SEC Charges Investment Adviser with Defrauding Its Advisory Clients

Litigation Release No. 24581 / August 29, 2019

Securities and Exchange Commission v. Cetera Advisors, LLC, Civil Action No. 1:19-cv-02461 (D. Colo., filed August 29, 2019)

The Securities and Exchange Commission today charged Cetera Advisors, LLC, a registered investment adviser and broker-dealer based in Denver, Colorado, with breaching its fiduciary duty and defrauding its retail advisory clients by, among other things, failing to disclose conflicts of interest related to the firm's receipt of over $10 million in undisclosed compensation.

According to the SEC's complaint, filed in the U.S. District Court for the District of Colorado, from at least September 2012 through December 2016, Cetera invested and held clients in mutual fund share classes that charged 12b-1 fees - which are recurring fees deducted from the fund's assets - even when it knew these clients were eligible to invest in lower-cost shares of the same funds without 12b-1 fees. Clients whom Cetera invested in the higher-cost, otherwise identical share classes paid additional compensation to Cetera for as long as they held these investments. The SEC's complaint also alleges that Cetera participated in a program offered by its clearing broker whereby it agreed to share with Cetera revenues and service fees it received from certain mutual funds. As a result, Cetera had an incentive to favor these mutual funds in the program over other investments when advising clients. The SEC's complaint further alleges that Cetera directed its clearing broker to mark-up certain fees charged to Cetera's advisory clients, which Cetera then received indirectly from these same clients.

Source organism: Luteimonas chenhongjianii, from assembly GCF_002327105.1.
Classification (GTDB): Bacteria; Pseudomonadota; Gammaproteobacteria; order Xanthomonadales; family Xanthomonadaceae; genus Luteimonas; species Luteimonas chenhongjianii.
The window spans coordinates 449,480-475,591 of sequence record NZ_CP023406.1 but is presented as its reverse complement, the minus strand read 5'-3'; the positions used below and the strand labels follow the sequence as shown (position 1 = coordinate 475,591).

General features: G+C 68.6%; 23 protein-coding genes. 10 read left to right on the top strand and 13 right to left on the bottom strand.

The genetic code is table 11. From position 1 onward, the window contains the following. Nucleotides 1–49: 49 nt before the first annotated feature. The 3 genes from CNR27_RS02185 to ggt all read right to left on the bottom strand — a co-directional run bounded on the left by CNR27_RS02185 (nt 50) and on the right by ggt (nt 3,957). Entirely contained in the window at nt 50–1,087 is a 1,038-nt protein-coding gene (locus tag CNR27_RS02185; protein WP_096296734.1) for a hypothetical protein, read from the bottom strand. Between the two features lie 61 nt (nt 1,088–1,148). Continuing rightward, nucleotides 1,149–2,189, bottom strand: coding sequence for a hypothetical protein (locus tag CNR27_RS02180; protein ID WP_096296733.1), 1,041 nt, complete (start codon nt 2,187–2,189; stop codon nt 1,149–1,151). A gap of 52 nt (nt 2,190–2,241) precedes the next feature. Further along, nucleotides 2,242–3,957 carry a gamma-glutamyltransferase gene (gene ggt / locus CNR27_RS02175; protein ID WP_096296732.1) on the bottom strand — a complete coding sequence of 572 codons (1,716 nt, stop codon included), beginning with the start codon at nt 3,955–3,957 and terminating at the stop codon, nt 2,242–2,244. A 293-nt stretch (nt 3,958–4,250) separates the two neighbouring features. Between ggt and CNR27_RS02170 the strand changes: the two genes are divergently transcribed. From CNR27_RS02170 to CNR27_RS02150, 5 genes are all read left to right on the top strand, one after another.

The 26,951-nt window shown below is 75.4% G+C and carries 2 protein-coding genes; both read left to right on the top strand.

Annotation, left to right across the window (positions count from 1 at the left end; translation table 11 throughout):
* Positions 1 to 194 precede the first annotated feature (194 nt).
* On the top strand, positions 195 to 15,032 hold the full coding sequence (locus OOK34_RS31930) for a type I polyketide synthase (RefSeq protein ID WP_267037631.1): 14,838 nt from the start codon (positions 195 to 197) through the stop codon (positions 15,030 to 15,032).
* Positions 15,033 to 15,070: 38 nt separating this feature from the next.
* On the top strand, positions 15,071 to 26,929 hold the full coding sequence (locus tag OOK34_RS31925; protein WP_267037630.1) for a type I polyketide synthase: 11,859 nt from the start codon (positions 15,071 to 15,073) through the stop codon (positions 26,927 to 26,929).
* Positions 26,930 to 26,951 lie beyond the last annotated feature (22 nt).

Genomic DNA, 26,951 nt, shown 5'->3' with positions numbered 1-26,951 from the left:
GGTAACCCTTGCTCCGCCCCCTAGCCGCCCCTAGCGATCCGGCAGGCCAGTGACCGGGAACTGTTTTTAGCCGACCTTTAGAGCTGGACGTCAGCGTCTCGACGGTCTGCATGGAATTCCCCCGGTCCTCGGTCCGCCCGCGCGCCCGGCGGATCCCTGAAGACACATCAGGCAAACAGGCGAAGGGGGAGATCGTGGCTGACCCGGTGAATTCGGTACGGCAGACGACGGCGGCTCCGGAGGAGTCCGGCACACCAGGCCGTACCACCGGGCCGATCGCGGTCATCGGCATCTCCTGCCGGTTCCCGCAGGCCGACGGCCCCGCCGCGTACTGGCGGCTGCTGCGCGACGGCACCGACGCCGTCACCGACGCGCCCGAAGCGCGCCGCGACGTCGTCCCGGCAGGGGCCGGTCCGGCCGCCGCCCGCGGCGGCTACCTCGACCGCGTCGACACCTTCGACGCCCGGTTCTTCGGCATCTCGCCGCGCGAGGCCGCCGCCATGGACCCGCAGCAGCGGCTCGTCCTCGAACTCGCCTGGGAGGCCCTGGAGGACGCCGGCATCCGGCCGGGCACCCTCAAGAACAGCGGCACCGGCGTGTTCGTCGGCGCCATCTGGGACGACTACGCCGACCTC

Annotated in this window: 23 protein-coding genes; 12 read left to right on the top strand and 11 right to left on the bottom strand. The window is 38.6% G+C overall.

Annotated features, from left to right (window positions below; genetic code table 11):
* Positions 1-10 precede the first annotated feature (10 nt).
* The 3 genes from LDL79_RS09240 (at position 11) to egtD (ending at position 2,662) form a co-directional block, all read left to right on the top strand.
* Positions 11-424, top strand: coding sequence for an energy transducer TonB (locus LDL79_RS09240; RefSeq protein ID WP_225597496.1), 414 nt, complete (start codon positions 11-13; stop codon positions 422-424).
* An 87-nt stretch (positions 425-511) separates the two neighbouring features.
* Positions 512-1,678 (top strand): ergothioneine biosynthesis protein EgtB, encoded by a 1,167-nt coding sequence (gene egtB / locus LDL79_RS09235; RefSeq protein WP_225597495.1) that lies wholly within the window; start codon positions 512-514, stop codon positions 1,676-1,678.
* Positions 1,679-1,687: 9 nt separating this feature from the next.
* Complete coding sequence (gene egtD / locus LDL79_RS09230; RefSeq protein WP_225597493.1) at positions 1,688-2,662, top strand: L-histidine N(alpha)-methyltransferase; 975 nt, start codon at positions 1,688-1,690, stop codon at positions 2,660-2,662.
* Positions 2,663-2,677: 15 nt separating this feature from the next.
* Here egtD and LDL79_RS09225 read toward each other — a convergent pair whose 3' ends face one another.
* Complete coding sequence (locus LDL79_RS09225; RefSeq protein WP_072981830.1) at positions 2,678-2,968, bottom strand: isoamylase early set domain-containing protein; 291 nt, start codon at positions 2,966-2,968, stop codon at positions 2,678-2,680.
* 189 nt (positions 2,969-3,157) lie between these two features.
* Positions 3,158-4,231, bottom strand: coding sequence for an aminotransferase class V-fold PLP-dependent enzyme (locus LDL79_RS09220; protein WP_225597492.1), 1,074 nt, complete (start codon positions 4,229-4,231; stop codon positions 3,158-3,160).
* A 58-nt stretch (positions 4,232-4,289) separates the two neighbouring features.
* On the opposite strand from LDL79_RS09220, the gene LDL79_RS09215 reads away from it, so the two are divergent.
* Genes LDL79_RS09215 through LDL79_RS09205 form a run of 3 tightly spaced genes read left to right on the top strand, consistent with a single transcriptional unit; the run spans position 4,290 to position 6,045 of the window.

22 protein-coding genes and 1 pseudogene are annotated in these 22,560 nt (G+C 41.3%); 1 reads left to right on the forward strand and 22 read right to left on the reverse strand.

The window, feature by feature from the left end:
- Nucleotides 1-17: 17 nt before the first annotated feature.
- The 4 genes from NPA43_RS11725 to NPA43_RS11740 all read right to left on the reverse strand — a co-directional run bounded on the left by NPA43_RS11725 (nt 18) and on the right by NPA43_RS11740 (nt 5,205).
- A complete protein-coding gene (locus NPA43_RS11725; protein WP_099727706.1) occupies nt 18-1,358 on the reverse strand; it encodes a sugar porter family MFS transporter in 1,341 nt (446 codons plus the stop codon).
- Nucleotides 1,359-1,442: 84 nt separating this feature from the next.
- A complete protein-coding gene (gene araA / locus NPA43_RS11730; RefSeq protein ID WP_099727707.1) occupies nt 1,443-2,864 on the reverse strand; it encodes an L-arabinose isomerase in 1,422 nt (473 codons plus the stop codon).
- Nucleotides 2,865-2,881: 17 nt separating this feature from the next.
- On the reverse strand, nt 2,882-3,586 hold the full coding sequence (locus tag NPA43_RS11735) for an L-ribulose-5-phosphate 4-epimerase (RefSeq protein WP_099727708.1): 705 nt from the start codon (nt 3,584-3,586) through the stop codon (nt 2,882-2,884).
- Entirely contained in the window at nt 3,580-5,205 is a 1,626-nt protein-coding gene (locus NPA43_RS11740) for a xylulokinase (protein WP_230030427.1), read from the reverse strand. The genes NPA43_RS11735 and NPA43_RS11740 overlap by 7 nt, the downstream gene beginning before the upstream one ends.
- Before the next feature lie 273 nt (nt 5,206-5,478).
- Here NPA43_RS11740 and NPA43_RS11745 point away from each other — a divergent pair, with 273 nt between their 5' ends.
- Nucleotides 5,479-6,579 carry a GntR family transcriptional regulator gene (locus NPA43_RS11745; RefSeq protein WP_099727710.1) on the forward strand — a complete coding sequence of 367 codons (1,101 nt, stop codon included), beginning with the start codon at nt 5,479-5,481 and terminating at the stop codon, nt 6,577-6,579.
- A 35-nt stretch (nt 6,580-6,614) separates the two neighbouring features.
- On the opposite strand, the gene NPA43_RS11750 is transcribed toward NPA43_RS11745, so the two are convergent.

According to the SEC's complaint, Cetera failed to adequately disclose to its advisory clients each of these practices and the conflicts of interest associated with them. As a result of these failures, the SEC alleges that Cetera generated over $10 million in undisclosed compensation.

The SEC's complaint charges Cetera with violating Sections 206(2) and 206(4) of the Investment Advisers Act of 1940 and Rule 206(4)-7 thereunder. The complaint seeks a permanent injunction, disgorgement of ill-gotten gains plus prejudgment interest, and a penalty.

The SEC's investigation was conducted by Marc D. Ricchiute and supervised by Jason J. Burt in the Denver Regional Office. The litigation will be handled by Gregory A. Kasper, Christopher M. Martin, and Mr. Ricchiute. The SEC examination that led to the investigation was conducted by Denver Regional Office staff Nicholas F. Madsen, Craig A. Ellis, and Kevin Vincent.